Definition: High Key lighting/photography
High key photography is a modern lighting technique that is based on using mid-tone greys through to bright whites. The use of bright lights and lighting to eliminate shadow reduced the contrasts in the picture.
Early film was not good at coping with extreme blacks right through to extreme whites and all the shades in between. As a result the lighting was arranged to ensure that the contrasts were reduced. Deep black shadows were removed by the lighting leaving much less variation in the range of brightnesses in a scene. The contrast reduction raised the lighting levels overall – the scene tended to lose the benefit of modelling caused by shadows. This made mood difficult to express because all the tones were in the upper range of brightness.
The history of photography has shown a gradual improvement in the dynamic range of contrast that the camera can record. Modern digital cameras (DSLRs and others) are able to cope with a much wider range of contrast than older film. Digital sensors are now beginning to be able to offer a wider range of contrasts than even the most modern film formats.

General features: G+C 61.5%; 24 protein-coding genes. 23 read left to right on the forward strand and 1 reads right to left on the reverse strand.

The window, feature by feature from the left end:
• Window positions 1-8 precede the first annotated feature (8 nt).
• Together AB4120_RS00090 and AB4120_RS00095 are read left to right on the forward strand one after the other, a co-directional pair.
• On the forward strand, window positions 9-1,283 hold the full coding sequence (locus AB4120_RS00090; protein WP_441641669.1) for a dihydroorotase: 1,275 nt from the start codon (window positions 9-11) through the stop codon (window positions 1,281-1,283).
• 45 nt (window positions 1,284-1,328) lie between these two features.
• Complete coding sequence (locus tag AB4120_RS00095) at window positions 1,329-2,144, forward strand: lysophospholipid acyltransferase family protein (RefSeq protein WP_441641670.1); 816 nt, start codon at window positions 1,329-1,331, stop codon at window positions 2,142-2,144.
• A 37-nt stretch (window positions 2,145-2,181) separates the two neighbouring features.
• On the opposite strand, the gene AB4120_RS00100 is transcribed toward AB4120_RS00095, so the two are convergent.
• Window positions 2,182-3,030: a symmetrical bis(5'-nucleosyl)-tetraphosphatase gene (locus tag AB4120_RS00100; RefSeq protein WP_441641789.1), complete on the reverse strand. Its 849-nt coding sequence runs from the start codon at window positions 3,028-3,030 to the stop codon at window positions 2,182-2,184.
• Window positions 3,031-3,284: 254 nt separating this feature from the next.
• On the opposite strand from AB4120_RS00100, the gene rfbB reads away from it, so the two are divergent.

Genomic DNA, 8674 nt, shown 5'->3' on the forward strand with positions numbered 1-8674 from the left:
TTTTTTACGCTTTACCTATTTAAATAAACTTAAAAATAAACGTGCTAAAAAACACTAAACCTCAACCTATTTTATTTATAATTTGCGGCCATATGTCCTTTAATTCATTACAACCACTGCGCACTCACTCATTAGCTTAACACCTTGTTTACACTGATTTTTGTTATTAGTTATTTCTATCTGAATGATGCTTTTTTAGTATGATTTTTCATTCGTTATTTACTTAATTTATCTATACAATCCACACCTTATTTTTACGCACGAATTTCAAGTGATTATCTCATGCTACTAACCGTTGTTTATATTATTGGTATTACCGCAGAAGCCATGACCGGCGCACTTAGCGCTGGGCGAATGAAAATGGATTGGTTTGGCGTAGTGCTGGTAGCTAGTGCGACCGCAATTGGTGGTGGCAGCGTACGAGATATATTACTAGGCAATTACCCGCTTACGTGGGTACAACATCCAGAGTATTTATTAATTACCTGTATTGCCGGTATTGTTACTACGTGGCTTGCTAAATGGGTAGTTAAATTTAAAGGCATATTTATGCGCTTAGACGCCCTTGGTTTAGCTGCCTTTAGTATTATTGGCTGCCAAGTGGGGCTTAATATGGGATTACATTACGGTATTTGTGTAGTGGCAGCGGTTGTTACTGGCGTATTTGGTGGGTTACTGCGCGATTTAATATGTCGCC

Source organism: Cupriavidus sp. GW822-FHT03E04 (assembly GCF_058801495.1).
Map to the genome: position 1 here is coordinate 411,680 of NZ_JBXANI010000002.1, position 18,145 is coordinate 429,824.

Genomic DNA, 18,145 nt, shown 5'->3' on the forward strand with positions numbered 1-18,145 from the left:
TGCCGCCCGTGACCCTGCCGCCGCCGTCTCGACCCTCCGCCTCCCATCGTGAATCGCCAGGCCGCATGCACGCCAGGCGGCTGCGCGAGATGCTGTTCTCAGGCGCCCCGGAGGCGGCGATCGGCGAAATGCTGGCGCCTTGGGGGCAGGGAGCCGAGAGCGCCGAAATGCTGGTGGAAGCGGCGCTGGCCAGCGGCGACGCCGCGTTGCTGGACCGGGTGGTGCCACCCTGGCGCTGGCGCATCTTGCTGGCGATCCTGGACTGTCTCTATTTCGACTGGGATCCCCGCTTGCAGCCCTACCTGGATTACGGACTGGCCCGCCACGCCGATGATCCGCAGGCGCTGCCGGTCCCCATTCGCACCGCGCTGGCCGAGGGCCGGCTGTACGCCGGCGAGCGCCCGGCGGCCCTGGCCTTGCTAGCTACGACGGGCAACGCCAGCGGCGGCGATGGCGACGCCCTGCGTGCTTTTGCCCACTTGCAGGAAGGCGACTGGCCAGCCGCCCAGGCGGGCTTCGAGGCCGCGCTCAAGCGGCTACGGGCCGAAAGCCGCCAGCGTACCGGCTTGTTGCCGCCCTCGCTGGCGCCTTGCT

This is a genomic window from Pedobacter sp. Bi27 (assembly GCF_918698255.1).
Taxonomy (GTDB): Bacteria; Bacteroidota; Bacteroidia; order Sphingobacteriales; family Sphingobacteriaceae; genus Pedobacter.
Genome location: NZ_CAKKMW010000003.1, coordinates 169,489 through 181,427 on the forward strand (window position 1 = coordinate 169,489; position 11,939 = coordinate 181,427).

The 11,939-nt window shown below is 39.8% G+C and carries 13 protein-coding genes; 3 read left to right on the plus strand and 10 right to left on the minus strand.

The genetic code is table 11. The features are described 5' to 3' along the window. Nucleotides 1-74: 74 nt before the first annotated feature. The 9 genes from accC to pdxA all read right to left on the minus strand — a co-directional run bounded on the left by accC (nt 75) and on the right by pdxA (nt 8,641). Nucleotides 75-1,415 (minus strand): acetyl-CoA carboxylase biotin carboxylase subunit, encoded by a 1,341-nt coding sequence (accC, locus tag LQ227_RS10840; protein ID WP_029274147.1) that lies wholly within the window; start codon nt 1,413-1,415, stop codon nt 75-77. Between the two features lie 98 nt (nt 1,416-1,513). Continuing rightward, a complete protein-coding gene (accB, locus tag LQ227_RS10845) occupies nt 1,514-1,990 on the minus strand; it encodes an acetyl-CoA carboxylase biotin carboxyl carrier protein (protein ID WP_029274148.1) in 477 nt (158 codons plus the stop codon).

The use of high key lighting gradually gave way to methods of lighting mimicking natural light sources. Today, high key photography lives on as bright light and high light levels. The modern emphasis on whites has become a genre of its own much used in fashion and portrait photography. Modern high key shots typically have a large proportion of whites. White on white shots with only minor tonal variation, is a common and a prominent feature of the high key genre.
High key shots today are mostly about high brightness. Special emphasis is put on techniques to light the background as bright white. The following diagram shows how this is done…